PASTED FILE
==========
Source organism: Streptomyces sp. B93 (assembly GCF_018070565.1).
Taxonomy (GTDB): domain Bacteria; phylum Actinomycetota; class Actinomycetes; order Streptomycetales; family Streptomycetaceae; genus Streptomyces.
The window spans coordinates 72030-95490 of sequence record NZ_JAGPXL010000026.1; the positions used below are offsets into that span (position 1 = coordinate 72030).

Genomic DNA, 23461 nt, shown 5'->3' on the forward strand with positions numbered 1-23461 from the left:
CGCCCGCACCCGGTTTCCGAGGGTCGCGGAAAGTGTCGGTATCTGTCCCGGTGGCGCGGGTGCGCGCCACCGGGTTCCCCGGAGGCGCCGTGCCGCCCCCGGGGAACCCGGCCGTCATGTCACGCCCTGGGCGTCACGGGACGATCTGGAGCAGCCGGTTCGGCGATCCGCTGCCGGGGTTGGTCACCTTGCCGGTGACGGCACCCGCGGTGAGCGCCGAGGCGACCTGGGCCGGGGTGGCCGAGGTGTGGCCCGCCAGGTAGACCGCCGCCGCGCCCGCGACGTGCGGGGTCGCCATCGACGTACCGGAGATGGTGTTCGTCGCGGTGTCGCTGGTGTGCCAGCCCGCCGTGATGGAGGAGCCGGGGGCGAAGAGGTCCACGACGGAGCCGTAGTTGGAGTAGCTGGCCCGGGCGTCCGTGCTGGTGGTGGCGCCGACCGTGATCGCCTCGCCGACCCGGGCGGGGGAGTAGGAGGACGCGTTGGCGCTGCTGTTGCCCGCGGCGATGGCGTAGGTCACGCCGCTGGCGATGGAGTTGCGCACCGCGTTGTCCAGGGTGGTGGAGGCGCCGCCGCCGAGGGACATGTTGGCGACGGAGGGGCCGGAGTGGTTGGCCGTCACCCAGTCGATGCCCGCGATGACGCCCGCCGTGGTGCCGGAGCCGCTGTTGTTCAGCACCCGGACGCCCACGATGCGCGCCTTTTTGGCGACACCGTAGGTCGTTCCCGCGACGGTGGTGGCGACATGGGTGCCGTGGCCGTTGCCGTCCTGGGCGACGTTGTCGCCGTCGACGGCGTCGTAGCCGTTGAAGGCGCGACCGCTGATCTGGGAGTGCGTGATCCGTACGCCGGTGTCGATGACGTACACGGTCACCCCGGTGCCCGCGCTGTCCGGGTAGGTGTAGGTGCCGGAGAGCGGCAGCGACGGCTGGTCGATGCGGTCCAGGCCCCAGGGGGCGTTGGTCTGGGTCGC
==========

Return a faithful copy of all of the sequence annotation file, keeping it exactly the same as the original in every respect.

Source organism: Streptomyces sp. B93 (assembly GCF_018070565.1).
Taxonomy (GTDB): domain Bacteria; phylum Actinomycetota; class Actinomycetes; order Streptomycetales; family Streptomycetaceae; genus Streptomyces.
The window spans coordinates 72030-95490 of sequence record NZ_JAGPXL010000026.1; the positions used below are offsets into that span (position 1 = coordinate 72030).

Genomic DNA, 23461 nt, shown 5'->3' on the forward strand with positions numbered 1-23461 from the left:
CGCCCGCACCCGGTTTCCGAGGGTCGCGGAAAGTGTCGGTATCTGTCCCGGTGGCGCGGGTGCGCGCCACCGGGTTCCCCGGAGGCGCCGTGCCGCCCCCGGGGAACCCGGCCGTCATGTCACGCCCTGGGCGTCACGGGACGATCTGGAGCAGCCGGTTCGGCGATCCGCTGCCGGGGTTGGTCACCTTGCCGGTGACGGCACCCGCGGTGAGCGCCGAGGCGACCTGGGCCGGGGTGGCCGAGGTGTGGCCCGCCAGGTAGACCGCCGCCGCGCCCGCGACGTGCGGGGTCGCCATCGACGTACCGGAGATGGTGTTCGTCGCGGTGTCGCTGGTGTGCCAGCCCGCCGTGATGGAGGAGCCGGGGGCGAAGAGGTCCACGACGGAGCCGTAGTTGGAGTAGCTGGCCCGGGCGTCCGTGCTGGTGGTGGCGCCGACCGTGATCGCCTCGCCGACCCGGGCGGGGGAGTAGGAGGACGCGTTGGCGCTGCTGTTGCCCGCGGCGATGGCGTAGGTCACGCCGCTGGCGATGGAGTTGCGCACCGCGTTGTCCAGGGTGGTGGAGGCGCCGCCGCCGAGGGACATGTTGGCGACGGAGGGGCCGGAGTGGTTGGCCGTCACCCAGTCGATGCCCGCGATGACGCCCGCCGTGGTGCCGGAGCCGCTGTTGTTCAGCACCCGGACGCCCACGATGCGCGCCTTTTTGGCGACACCGTAGGTCGTTCCCGCGACGGTGGTGGCGACATGGGTGCCGTGGCCGTTGCCGTCCTGGGCGACGTTGTCGCCGTCGACGGCGTCGTAGCCGTTGAAGGCGCGACCGCTGATCTGGGAGTGCGTGATCCGTACGCCGGTGTCGATGACGTACACGGTCACCCCGGTGCCCGCGCTGTCCGGGTAGGTGTAGGTGCCGGAGAGCGGCAGCGACGGCTGGTCGATGCGGTCCAGGCCCCAGGGGGCGTTGGTCTGGGTCGC